to be able to stand up. So my dizziness went away after about an hour. I was able to stand up now. And I was going around this track at, like,
a 30-something-minute mile. And I’ll never forget my crew person saying,
“Hey.” I got to mile 81. They said, “You’re not going to make the
time.” I had 24 hours and I was going so slow, taking
so much time. This is when I realized that the human mind,
once everything gets connected, once the mind knows you’re not going to quit something,
it’s going to try to find more. It’s going to try to give you more. Once it realizes you’re not going to take
the path of least resistance—you’re going to stay here until it’s done—my mind and
my body and my spirit became one for the first time ever. For the first time ever it became one. And I went to a level that I never thought
was humanly possible for myself or anybody else. And in that shape that I was in, I was able
to run 19 miles. And I ran 19 miles and did 100 miles—I actually
did one more mile—I did 101 miles in 18 hours and 56 minutes. I’d overcome so many obstacles in my life,
and this was the final crucible for me. And I got through it, and at the end of this
race was such clarity to me. And it was just the most amazing thing I ever
did in my life. And it was just the most amazing thing I ever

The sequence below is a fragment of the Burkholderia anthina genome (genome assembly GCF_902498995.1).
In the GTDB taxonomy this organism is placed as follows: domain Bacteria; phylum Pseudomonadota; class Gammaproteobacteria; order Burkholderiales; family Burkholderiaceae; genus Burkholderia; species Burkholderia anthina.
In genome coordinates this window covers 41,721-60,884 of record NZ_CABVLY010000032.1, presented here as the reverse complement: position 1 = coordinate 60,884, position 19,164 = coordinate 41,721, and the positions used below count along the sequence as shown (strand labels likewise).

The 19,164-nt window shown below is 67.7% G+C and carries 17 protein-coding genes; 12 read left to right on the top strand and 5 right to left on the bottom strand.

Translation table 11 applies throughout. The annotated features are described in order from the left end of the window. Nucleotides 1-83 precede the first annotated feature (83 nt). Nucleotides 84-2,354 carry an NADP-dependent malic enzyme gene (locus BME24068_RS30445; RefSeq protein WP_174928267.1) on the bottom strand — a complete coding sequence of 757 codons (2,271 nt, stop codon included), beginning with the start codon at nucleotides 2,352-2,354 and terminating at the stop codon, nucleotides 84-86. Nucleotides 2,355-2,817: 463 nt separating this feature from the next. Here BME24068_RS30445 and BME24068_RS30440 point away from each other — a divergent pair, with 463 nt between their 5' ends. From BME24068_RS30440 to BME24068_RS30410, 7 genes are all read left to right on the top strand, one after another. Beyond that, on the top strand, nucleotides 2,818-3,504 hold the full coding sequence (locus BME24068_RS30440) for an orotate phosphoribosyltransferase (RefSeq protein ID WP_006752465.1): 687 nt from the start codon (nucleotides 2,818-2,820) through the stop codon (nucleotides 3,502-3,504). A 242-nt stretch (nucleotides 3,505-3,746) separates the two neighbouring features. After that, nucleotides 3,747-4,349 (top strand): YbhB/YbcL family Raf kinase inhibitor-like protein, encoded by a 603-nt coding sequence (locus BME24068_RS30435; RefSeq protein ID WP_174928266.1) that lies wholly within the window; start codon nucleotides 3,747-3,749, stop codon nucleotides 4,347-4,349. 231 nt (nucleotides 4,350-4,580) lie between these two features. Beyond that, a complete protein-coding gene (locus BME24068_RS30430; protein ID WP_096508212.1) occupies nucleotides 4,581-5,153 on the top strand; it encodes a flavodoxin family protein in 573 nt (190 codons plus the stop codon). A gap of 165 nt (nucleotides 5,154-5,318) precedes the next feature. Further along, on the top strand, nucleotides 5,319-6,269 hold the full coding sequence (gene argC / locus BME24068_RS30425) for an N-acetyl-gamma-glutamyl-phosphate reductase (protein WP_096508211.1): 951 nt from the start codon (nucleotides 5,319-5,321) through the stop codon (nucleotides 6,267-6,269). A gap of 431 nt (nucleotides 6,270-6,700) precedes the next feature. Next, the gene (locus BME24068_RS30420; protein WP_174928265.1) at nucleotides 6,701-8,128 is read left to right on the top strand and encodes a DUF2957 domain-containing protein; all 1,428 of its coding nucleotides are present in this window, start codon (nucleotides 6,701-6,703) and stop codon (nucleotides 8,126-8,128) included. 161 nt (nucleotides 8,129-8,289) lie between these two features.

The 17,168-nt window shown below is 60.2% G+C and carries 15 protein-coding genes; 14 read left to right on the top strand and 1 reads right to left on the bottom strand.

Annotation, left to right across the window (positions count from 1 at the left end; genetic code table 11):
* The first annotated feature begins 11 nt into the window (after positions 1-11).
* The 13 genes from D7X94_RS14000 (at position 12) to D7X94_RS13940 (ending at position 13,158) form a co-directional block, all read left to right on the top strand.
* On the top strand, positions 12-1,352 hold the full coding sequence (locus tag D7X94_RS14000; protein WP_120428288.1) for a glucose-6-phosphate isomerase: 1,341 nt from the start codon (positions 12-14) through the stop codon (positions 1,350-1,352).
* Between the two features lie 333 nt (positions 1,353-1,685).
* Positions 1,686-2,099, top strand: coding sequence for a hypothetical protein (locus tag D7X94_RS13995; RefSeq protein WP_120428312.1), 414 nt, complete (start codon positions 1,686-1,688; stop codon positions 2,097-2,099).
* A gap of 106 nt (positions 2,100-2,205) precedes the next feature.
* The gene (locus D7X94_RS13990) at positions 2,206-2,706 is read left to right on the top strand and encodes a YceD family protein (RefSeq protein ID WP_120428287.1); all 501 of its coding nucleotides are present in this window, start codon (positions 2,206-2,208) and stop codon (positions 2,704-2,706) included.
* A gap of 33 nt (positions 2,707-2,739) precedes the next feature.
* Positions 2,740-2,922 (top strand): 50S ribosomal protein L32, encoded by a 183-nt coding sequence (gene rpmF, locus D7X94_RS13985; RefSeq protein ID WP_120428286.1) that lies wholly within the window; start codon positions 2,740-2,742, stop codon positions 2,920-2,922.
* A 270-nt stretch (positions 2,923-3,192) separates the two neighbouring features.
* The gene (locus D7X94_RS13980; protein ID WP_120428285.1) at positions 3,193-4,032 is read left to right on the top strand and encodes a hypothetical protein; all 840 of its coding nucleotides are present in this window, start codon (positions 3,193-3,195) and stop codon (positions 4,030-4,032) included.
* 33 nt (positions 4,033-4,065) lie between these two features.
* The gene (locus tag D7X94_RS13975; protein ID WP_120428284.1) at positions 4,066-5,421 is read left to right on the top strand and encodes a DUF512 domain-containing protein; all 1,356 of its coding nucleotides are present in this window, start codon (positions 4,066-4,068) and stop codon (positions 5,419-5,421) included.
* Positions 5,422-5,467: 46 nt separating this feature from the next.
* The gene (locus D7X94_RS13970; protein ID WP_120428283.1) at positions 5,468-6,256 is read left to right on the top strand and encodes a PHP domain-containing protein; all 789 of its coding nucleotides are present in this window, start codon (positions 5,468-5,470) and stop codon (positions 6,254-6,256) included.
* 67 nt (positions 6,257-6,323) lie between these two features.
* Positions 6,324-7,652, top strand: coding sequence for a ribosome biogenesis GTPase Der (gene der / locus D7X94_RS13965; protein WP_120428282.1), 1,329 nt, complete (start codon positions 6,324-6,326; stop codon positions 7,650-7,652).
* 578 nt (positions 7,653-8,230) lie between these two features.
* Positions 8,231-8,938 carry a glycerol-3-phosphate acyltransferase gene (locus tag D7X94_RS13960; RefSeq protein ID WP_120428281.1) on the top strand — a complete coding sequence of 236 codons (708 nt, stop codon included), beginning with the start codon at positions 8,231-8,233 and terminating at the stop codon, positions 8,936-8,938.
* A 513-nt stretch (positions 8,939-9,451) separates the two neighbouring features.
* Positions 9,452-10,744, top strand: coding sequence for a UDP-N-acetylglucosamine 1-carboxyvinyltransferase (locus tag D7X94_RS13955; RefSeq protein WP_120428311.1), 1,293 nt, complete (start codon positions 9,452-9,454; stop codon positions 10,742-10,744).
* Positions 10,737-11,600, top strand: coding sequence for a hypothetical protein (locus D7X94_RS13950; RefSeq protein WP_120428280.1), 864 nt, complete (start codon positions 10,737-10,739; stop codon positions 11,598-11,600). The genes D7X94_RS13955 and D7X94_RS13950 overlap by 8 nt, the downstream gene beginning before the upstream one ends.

did in my life.

100 thoughts on “Strengthen Your Mind Like a Navy SEAL | David Goggins

  1. Free education for the fallen soldiers children, this man is truely a beautiful human being aswell as deadly.

  2. As close to a machine as humanly possible! Maximum respect from Scotland! Joining the Royal Marines this year you are a great inspiration to me!

  3. He is a practional speaker , not motivational speaker . He went through hell , not books like a normal motivational speaker. 🤦🏻‍♂️

  4. Man, I hate military and I hate soldiers, because I hate war (I used to be a solider myself), but this video is pure gold.

  5. Emerson said, “Di the thing u fear and u will conquer it” it is absolutely true. U can’t run or hide from it, it will not go away! Face it and u will win the day and your future will change.

  6. I have respect for him but it still seems like his relationship to himself is a bit antagonistic, and he doesn't seem like a very happy person.

  7. Goggins, thanks for shredding through what is possible. thank you for making the DE-cision. I listen every morning. thanks brother

  8. I am in a happy and loving relationship with Jasdeep Kaur Bhathal NOW ❤️ ❤️ ❤️ ❤️ #thankyouGod

  9. Need to teach this stuff in schools instead of teaching children how to become transgender and all that degeneracy!

  10. I'm 50 yrs old and starting to get lazy and out of shape, David and many of these other special operators are AWESOME at motivation…because they do what they say every day and not only tell you but also show you thru their actions. If you listen to them they will get you motivated and off the couch. Thanks not only for your service and sacrifices for our country but everything you guys do on the outside as well.

  11. This is one of the most amazing stories of our generation. It's a shame that not enough people see it for what it is. These are the things you need to cultivate in your mind, body and spirit in order to break down the barriers of what people believe are possible. Go to war against yourself, get everything aligned, and kick some arse. This man is a hero that is truly worthy of the title.